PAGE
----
Friday, February 1, 2013

showcase in SolidWorks World 2013 : Festo Bird and flow simulation

Nowadays, robotics and automation had been leading edge of our technology.  For centuries, we refer to nature as a guideline for our innovation and breakthrough.

We already have robotic insect, snake and fish. So what’s next? 

How about a bird, which obviously look like a bird and surprisingly, flew like one!

Festo, a German high-tech automation company had perfected what Leonardo da Vinci sketch in year 1505. Ah... those were the years where crazy inventions took places in our history.

Festo has managed to almost perfectly translate the elegant movements of a bird in flight into a flying robot that looks like a seagull. Bird does not just flapping their wings; it twists also to give lift during flight. This robotic bird, equipped with 485 gram of servo motors which enable the wings to flap and twist at specific angles - that allows the bird to rise in the air by flapping its wings alone. It is able to start, take off and land unassisted, with the head and tail acting as a rudder to steer the bird through the air. If you thinking there are propeller blade like a RC plane, you are so wrong. Check the video below.

Bionic bird flies at SolidWorks World 2013

Built from carbon fiber and polyurethane foam, it has a wingspan width of nearly 2 meters long and powered by 23 watts LiPo accumulator cells.  It can be control by 868 MHz/2.4 GHz two-way radio transmission.  Yes, RC plane is so old news. As you can see, the internal mechanics look similar to da Vinci design, and Festo in fact did references da Vinci's "rudimentary flapping wing models" as part of its inspiration. Ok, moving wings is one thing, but to study air created by it, this is when SolidWorks  to do the job. 

To understand how SolidWorks get into work with this robotic bird design, we need to understand that real bird have a complex of motion to create aerodynamic force which able it to fly. Below are the sequences of that motion captured in time frame.

With requirement of lightweight bones, rigid skeleton, streamlined body of all birds, the most important key aspect is the wing, which creates the lifting force.

The shape of a bird’s wing is important for producing lift. The increased speed over a curved, larger wing area creates a longer path of air. This means the air is moving more quickly over the top surface of the wing, reducing air pressure on the top of the wing and creating lift. Also, the angle of the wing (tilted) deflects air downwards, causing a reaction force in the opposite direction and creating lift. Larger wings produce greater lift than smaller wings. 

Notice the underlined word 'air is moving' and 'pressure' on above text. Both of that can be simulate by SolidWorks Flow Simulation in virtual environment.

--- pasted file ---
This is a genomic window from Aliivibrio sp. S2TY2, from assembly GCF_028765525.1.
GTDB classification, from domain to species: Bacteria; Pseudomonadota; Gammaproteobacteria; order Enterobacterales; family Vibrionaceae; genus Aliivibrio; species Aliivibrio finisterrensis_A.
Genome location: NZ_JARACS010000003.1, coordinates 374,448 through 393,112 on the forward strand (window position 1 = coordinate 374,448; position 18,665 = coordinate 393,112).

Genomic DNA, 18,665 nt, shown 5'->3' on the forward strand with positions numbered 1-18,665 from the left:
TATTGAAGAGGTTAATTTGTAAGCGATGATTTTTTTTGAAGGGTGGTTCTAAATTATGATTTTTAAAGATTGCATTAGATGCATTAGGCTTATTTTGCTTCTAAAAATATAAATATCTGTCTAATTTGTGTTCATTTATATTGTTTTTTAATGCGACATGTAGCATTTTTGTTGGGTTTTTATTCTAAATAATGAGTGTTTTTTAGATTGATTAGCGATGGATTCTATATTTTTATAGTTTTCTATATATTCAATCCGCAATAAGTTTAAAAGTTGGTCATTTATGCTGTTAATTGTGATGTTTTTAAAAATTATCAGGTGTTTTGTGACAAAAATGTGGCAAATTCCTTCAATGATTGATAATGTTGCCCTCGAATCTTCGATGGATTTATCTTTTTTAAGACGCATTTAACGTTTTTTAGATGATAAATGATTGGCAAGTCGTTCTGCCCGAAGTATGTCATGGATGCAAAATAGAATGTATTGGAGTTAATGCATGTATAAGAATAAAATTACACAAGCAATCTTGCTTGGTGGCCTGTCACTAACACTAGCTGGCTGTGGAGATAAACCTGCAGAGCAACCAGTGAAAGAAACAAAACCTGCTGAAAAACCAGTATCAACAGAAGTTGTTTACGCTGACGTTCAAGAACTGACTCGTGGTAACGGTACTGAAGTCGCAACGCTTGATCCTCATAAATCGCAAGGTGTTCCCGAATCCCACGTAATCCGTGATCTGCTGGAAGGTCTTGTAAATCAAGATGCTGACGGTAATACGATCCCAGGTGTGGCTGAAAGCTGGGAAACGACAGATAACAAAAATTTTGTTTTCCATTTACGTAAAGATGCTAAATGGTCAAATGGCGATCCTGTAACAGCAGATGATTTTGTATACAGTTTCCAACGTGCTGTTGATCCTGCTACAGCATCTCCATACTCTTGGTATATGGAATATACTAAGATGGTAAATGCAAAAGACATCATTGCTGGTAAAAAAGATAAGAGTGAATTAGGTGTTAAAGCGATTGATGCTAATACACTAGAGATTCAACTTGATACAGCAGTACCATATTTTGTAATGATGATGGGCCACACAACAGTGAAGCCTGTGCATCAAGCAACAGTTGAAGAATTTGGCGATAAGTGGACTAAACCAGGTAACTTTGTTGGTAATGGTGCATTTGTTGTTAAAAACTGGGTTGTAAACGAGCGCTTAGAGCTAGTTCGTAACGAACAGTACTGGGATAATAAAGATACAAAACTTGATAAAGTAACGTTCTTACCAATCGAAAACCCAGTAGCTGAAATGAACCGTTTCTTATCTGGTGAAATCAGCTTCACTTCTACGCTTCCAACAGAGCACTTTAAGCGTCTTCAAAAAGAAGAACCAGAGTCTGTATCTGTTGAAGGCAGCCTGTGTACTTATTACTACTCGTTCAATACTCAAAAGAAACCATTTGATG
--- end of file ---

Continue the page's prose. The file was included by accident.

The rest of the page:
SolidWorks Flow Simulation takes the complexity out of computational fluid dynamics. You can quickly and easily simulate fluid flow, heat transfer, and fluid forces that are critical to the success of your design. Simulate liquid and gas flow in real world conditions, run “what if” scenarios, and quickly analyze the effects of fluid flow, heat transfer, and related forces on immersed or surrounding components. Design variations can be compared to make better decisions, resulting in products with superior performance. Additional valuable modules, HVAC and electronic cooling, offer dedicated fluid flow simulation tools so you can go to the next level for your analysis.
Here are the key features:

•             Examine complex flows through and around your components with parametric analysis
•             Align your model with flow conditions, such as pressure drop, to satisfy design goals
•             Detect turbulences and recirculation issues with animated flow trajectories
•             Understand the flow of non-Newtonian fluids, such as blood and liquid plastic
•             Assess the impact of different impellers and fans on your design
•             Include sophisticated effects like porosity, cavitation, and humidity

Here are the results of SolidWorks Flow Simulation.  The colored arrows indicate the velocity & pressure of traveling air upon contact with the wing. From this we could know that the wing design could or could not provide sufficient lift force for the bird, relative to weight during takeoff or in midflight.

As conclusion, it’s true that main idea of design came from nature, but to have it been done in smart and less time consuming way, it have to be perfected by SolidWorks.